What are some key questions HostSeq data could help us address?
Data generated through HostSeq is helping us identify genetic risk factors for viral infection. It is also helping inform our public health response to COVID-19 as well as our response to future pandemics and public health challenges. One example of this is researchers using the data to identify potential targets for therapeutics, and in the development of targeted vaccines or other treatments. This will be very helpful for the research community.
What role does HostSeq’s Data Access Compliance Office (DACO) play in reviewing data requests?
DACO works to facilitate and streamline the process of accessing the controlled data that’s available—ensuring data requests are evaluated in an efficient and equitable manner. We ensure administrative review of each application in a timely fashion before it is sent to an independent Data Access Committee (DAC) for final review. The DAC brings together Canadian experts who are knowledgeable about different fields of work related to COVID-19, whether it’s infectious diseases, IT, genomics or ethical issues, to review each application. The Committee also includes a patient representative.
Who can access the data collected through HostSeq? What is required to access the data in terms of qualifications?
The host data is available to Canadian and international researchers from different disciplines, whether they’re in academia, private industry, or hospitals. Our analysis of each data request is based on the research question the team is seeking to answer. We look at the qualifications of the research team members, and the scientific merit and feasibility of the project. Researchers have typically had a research ethics board approve the project or provide a waiver before it comes to us. Once the DAC approves the application, an agreement is signed and access is given for one year. HostSeq is built for Canadian contribution and accessibility, but also with the goal of international participation.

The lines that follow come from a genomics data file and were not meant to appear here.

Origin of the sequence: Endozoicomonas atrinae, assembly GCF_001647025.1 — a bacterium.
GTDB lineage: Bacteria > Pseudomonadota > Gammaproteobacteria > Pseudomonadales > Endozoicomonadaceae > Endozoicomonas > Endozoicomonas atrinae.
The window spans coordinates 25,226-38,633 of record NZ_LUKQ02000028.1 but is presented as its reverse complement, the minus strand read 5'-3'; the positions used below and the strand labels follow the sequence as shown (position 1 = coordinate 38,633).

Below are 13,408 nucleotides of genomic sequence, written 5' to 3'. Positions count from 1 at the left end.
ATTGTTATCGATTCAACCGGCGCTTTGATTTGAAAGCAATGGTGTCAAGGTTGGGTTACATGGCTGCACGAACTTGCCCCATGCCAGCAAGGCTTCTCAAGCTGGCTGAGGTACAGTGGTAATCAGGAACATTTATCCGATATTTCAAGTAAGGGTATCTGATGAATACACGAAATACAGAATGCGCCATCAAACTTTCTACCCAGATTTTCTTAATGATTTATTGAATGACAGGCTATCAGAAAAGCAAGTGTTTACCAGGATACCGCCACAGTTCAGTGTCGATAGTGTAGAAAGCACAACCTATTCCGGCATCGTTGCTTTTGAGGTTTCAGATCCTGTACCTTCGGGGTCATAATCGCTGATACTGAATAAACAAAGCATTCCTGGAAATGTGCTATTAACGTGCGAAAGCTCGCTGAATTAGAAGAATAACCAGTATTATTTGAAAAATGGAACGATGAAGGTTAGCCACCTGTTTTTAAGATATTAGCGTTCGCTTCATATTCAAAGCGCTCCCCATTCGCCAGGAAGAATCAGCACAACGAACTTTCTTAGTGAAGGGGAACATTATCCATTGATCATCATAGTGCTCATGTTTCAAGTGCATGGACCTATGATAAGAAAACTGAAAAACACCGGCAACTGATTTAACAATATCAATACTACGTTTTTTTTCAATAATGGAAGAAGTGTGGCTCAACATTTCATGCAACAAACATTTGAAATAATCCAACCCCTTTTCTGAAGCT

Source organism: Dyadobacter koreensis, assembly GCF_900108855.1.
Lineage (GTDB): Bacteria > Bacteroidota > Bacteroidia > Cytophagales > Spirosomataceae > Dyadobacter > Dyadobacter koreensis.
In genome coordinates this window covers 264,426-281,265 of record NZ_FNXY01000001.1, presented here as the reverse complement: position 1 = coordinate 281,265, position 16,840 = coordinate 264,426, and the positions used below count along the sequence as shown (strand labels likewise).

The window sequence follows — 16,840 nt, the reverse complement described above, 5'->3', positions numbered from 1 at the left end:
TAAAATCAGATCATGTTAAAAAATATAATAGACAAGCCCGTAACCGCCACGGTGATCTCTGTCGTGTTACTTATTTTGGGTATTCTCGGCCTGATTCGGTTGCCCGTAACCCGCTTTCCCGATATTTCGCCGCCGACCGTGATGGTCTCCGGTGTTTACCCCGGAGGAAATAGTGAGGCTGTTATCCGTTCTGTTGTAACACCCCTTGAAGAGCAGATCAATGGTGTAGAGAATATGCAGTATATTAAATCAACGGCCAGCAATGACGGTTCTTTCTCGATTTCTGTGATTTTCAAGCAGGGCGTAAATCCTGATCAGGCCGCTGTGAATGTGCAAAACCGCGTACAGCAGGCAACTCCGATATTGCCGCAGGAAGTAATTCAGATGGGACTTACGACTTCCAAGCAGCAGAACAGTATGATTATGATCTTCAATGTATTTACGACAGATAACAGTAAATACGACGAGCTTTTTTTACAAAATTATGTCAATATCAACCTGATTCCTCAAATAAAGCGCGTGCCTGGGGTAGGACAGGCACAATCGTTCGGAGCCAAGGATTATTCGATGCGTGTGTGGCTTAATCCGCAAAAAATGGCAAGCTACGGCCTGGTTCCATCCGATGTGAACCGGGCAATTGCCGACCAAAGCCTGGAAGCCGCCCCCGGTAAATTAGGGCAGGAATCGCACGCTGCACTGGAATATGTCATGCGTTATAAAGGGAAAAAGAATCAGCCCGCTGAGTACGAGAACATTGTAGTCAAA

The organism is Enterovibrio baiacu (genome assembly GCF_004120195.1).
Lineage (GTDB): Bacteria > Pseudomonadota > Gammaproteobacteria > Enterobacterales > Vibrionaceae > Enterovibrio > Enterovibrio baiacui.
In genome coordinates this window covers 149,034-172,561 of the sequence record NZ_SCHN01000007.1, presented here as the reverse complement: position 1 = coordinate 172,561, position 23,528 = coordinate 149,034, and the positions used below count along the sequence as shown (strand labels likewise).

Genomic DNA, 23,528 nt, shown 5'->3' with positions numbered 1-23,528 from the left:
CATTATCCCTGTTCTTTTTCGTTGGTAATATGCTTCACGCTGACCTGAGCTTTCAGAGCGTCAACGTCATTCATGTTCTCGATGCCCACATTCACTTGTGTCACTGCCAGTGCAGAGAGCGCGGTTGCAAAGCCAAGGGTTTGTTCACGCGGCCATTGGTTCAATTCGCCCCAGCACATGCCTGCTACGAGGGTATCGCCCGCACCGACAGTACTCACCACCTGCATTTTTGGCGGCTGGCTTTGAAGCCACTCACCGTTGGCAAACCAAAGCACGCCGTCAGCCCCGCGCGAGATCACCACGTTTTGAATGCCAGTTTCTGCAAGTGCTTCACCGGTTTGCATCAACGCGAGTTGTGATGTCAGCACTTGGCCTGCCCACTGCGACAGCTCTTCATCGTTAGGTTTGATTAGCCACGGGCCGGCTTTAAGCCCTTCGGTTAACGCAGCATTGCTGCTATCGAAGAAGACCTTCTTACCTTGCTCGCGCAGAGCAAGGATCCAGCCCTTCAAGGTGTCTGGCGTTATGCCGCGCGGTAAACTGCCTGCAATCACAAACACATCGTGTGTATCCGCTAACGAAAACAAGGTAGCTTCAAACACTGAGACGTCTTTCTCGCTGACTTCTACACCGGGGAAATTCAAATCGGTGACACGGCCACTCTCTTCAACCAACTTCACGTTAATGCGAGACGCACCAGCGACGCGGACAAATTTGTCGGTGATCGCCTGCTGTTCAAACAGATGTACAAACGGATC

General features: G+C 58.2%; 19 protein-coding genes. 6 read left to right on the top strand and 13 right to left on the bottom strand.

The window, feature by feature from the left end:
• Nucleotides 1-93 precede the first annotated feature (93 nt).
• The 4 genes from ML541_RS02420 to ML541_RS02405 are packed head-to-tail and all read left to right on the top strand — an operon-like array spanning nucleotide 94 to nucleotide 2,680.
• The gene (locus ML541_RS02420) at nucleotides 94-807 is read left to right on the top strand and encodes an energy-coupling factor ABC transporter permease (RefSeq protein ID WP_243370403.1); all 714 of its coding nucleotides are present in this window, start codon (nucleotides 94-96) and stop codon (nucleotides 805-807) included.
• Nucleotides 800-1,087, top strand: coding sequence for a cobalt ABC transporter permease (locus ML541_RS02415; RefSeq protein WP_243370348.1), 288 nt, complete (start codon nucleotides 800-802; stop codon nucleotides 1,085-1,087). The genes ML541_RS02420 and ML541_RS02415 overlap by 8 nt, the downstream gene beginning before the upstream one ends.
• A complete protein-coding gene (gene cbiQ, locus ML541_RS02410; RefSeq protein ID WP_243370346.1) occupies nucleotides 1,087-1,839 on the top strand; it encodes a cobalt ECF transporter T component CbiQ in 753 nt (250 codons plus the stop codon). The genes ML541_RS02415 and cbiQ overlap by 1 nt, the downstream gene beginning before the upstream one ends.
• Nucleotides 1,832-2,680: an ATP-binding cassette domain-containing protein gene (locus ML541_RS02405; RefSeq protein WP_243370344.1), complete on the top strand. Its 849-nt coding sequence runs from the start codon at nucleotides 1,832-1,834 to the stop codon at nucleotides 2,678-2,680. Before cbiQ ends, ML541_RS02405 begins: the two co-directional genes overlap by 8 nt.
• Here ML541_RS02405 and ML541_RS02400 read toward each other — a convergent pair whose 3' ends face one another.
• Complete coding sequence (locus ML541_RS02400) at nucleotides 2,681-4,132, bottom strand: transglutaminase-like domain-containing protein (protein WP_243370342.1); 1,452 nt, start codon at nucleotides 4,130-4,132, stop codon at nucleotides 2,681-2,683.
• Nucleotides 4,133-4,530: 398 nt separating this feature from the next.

How is patient privacy protected?
HostSeq has strict data security and privacy safeguards in place, which we take very seriously. The database does not collect or store information that directly identifies participants. As mentioned earlier, when controlled data is provided to researchers, they must also sign an agreement, which binds them and their institution(s) to very clear conditions. For example, researchers cannot share data from HostSeq with unauthorized parties. For us, this is a matter of reciprocity. When participants share their data with us, they expect, among other things, that we protect their confidentiality and respect their contributions. Doing so will only sustain the trust that is at the core of these endeavors.
The Canadian COVID-19 Genomics Network (CanCOGeN) is on a mission to respond to COVID-19 by generating accessible and usable data from viral and host genomes to inform public health and policy decisions, and guide treatment and vaccine development. This pan-Canadian consortium is led by Genome Canada, in partnership with six regional Genome Centres, the National Microbiology Lab and provincial public health labs, genome sequencing centres (through CGEn), hospitals, academia and industry across the country.